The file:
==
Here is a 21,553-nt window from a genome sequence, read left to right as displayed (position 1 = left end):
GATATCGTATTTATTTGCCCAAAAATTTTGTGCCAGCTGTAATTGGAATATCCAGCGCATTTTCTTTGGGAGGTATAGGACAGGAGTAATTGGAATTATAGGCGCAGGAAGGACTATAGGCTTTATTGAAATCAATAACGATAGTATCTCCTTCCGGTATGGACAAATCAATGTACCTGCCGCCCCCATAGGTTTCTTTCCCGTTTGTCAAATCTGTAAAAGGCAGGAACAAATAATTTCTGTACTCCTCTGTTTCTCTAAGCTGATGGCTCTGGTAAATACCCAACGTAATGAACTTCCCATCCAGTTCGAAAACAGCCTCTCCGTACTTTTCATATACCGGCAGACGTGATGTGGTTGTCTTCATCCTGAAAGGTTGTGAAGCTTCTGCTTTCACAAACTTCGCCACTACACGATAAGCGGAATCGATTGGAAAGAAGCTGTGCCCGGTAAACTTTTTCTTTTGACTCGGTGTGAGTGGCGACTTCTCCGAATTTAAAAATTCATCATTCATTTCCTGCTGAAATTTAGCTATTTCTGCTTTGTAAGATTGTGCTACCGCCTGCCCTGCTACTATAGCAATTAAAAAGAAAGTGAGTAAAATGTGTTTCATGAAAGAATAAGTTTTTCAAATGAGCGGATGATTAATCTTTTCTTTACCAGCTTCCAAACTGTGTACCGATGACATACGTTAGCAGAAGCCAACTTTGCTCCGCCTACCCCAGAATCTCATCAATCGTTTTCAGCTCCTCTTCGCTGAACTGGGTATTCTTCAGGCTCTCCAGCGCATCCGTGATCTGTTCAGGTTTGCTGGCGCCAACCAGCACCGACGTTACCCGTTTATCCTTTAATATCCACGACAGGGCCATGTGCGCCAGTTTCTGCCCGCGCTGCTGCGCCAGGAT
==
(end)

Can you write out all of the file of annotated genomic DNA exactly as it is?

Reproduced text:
Here is a 21,553-nt window from a genome sequence, read left to right as displayed (position 1 = left end):
GATATCGTATTTATTTGCCCAAAAATTTTGTGCCAGCTGTAATTGGAATATCCAGCGCATTTTCTTTGGGAGGTATAGGACAGGAGTAATTGGAATTATAGGCGCAGGAAGGACTATAGGCTTTATTGAAATCAATAACGATAGTATCTCCTTCCGGTATGGACAAATCAATGTACCTGCCGCCCCCATAGGTTTCTTTCCCGTTTGTCAAATCTGTAAAAGGCAGGAACAAATAATTTCTGTACTCCTCTGTTTCTCTAAGCTGATGGCTCTGGTAAATACCCAACGTAATGAACTTCCCATCCAGTTCGAAAACAGCCTCTCCGTACTTTTCATATACCGGCAGACGTGATGTGGTTGTCTTCATCCTGAAAGGTTGTGAAGCTTCTGCTTTCACAAACTTCGCCACTACACGATAAGCGGAATCGATTGGAAAGAAGCTGTGCCCGGTAAACTTTTTCTTTTGACTCGGTGTGAGTGGCGACTTCTCCGAATTTAAAAATTCATCATTCATTTCCTGCTGAAATTTAGCTATTTCTGCTTTGTAAGATTGTGCTACCGCCTGCCCTGCTACTATAGCAATTAAAAAGAAAGTGAGTAAAATGTGTTTCATGAAAGAATAAGTTTTTCAAATGAGCGGATGATTAATCTTTTCTTTACCAGCTTCCAAACTGTGTACCGATGACATACGTTAGCAGAAGCCAACTTTGCTCCGCCTACCCCAGAATCTCATCAATCGTTTTCAGCTCCTCTTCGCTGAACTGGGTATTCTTCAGGCTCTCCAGCGCATCCGTGATCTGTTCAGGTTTGCTGGCGCCAACCAGCACCGACGTTACCCGTTTATCCTTTAATATCCACGACAGGGCCATGTGCGCCAGTTTCTGCCCGCGCTGCTGCGCCAGGAT